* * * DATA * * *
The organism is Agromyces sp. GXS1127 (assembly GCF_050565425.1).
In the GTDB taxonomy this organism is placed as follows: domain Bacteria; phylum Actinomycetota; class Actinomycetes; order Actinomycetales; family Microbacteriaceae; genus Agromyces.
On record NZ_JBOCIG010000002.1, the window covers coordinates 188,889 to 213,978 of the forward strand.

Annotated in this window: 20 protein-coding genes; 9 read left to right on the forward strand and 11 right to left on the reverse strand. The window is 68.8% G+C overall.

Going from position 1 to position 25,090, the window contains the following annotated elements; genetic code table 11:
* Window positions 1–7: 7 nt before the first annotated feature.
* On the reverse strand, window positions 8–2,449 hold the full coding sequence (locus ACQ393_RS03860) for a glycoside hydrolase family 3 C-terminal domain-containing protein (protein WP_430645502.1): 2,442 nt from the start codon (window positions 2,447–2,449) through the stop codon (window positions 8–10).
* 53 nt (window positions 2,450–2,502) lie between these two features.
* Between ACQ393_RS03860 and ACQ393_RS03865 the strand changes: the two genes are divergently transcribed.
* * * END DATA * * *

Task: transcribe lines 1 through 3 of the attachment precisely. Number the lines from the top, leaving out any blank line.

The organism is Agromyces sp. GXS1127 (assembly GCF_050565425.1).
In the GTDB taxonomy this organism is placed as follows: domain Bacteria; phylum Actinomycetota; class Actinomycetes; order Actinomycetales; family Microbacteriaceae; genus Agromyces.
On record NZ_JBOCIG010000002.1, the window covers coordinates 188,889 to 213,978 of the forward strand.